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Millions of parents and guardians around the world are caring for children with special needs. If you are one of these caregivers, you may find yourself feeling particularly fatigued. Fortunately, there are a variety of things you can do to take better care of yourself so that you can, in turn, give your child the best care possible. Here are some helpful guidelines.
The best way to prevent fatigue is to get adequate rest. Sleep quality metrics can help you determine how good your sleep is. How long does it take you to fall asleep? How frequently do you wake up during the night? A sleep tracker can monitor these things for you and make it easier for you to assess your sleep.
Make sure your bedroom is cool and dark. Keep your bedroom organized and invest in a few mood-boosting indoor plants. Use a comfortable mattress and pillow. A topper can revive an old mattress for much less than the cost of a new one. Do your best to go to sleep and wake up at the same time every day.
Making time for yourself is key to maintaining your energy levels. Eat nutritiously and exercise regularly. Find a hobby to give your brain a break from parenting and work. Lean on your support network as needed, and consider joining a specialized group if you need more support than your family and friends can provide.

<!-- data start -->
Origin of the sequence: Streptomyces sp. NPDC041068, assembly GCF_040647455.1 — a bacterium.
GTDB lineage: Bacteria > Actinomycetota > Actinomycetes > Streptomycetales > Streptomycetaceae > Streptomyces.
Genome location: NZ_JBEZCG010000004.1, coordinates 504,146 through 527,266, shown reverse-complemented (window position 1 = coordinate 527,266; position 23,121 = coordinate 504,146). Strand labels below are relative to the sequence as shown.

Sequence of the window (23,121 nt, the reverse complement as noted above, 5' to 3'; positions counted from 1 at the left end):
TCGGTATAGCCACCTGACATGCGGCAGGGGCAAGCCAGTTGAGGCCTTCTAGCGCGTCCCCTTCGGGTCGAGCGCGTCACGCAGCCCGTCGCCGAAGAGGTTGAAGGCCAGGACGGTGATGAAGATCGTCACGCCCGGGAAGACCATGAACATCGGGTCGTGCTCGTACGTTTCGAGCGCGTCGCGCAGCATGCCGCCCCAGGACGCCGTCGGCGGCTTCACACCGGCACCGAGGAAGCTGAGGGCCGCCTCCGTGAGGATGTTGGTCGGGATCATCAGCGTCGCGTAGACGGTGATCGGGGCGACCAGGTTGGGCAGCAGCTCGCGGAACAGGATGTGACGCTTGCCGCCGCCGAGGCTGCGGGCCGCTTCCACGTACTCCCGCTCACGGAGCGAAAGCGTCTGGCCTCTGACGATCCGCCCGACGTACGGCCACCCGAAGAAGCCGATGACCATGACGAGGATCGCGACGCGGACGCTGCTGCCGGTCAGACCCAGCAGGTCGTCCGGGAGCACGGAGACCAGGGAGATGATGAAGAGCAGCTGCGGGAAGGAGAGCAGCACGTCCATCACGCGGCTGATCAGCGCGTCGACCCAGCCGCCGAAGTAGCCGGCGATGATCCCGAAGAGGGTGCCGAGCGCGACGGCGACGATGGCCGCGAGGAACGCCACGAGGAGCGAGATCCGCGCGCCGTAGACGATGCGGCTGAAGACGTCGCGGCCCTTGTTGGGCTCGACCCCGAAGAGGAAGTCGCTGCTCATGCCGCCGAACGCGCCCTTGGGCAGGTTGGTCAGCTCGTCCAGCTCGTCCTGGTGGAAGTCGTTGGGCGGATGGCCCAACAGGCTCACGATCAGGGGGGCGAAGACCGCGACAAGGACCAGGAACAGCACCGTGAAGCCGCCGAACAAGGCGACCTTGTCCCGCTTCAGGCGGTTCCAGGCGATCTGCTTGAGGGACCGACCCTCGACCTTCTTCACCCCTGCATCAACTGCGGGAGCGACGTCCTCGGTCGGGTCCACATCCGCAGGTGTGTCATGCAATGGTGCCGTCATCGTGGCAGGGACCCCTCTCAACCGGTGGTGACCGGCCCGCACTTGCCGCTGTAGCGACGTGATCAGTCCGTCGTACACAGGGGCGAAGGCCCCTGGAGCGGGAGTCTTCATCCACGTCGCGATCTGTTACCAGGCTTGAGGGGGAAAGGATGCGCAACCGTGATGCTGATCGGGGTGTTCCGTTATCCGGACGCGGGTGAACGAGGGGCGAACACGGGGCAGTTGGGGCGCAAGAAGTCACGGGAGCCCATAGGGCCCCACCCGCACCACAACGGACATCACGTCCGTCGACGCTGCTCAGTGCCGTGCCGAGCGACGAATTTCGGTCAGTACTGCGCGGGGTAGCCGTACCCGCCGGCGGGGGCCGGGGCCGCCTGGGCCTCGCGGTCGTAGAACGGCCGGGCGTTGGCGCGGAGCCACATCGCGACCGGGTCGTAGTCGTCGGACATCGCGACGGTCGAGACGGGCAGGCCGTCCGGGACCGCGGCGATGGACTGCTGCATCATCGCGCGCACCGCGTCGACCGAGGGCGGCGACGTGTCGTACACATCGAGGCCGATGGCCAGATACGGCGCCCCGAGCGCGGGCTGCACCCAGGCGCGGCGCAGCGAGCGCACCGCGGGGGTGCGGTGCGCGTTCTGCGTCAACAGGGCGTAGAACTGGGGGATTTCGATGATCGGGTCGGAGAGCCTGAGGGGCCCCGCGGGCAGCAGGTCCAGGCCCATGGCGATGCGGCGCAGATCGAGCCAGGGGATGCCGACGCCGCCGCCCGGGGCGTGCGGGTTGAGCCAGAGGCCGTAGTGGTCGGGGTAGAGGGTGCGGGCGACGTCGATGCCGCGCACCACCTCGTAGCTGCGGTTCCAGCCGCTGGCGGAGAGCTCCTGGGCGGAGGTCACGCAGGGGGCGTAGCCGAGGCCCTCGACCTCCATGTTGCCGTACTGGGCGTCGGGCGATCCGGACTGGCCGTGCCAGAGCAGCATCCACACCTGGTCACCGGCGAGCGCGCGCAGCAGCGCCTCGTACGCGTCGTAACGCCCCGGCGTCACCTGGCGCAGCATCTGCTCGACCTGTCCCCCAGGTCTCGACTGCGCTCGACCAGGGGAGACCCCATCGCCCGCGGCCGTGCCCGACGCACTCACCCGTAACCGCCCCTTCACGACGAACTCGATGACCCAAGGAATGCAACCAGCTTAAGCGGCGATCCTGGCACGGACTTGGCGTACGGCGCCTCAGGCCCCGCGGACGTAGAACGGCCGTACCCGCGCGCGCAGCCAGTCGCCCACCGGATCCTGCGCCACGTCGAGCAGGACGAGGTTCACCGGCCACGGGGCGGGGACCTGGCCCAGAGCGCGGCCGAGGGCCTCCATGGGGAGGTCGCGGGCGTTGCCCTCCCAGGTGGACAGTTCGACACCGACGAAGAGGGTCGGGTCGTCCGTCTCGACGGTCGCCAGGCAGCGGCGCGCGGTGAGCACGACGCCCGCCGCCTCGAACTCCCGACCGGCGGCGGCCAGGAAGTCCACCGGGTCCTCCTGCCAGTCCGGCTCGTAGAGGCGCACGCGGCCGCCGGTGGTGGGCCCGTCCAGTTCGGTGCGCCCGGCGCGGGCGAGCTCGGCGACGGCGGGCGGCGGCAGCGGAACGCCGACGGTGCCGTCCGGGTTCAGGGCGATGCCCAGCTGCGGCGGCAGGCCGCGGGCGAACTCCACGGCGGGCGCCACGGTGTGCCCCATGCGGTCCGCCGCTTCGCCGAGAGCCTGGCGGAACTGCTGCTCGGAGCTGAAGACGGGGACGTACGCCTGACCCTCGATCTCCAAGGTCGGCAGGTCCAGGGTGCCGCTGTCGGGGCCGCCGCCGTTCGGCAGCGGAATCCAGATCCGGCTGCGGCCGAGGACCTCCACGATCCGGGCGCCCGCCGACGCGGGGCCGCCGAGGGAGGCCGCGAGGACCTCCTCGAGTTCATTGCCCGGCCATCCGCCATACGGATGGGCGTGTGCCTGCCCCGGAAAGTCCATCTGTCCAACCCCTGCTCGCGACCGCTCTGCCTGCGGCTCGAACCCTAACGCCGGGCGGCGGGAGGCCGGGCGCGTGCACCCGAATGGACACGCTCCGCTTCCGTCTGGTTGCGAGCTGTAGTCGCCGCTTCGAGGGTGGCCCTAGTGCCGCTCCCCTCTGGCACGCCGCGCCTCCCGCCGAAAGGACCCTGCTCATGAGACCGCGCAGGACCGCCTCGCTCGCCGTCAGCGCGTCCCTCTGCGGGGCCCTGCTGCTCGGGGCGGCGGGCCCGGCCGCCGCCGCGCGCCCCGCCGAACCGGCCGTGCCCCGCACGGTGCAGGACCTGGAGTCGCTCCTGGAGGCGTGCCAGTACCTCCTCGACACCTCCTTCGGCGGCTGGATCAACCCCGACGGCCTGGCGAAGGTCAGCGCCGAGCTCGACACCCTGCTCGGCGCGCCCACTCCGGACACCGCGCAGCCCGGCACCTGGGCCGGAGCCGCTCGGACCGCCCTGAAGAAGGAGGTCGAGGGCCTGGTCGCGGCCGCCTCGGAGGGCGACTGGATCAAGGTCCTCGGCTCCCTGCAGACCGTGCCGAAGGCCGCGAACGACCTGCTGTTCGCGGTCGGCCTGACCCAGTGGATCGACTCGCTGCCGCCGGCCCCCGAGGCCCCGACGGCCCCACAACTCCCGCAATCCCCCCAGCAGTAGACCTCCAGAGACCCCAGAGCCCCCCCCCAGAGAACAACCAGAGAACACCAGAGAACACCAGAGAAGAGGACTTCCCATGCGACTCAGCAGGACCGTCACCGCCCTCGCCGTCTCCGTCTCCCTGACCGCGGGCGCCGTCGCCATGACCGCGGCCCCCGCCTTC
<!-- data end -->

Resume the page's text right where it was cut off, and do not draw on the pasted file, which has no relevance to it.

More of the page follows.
Outside of family, your work is likely to be the biggest aspect of your life, so it is important that your career be as fulfilling as possible. Some parents choose to start a small business or freelance career because of the flexibility associated with being one’s own boss.
Other parents decide to return to school. Furthering your education is a great way to advance or switch careers. It may feel overwhelming to go back to school, whether online or in person, but it is possible. Time management and other strategies are essential to your success. You may not be able to take a full course load, but that’s OK. Speak with an academic advisor to plan out your courses and path to graduation.
As you work on your self-care, be sure not to confuse more serious mental health conditions for stress. For example, both stress and depression can cause fatigue. It can be difficult for a layperson to distinguish the two in some cases, so speak with your doctor if you are unsure.
When you lean on your social support, be sure to reciprocate good friendship. Be there for others as much as they are for you.
Although taking care of a child with special needs is often challenging, remembering to care for yourself can give you the energy levels necessary to be the best parent you can be. In particular, get enough sleep and take time to relax and pursue activities that you enjoy.
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Article written by Gwen Payne, InvisibleMoms.com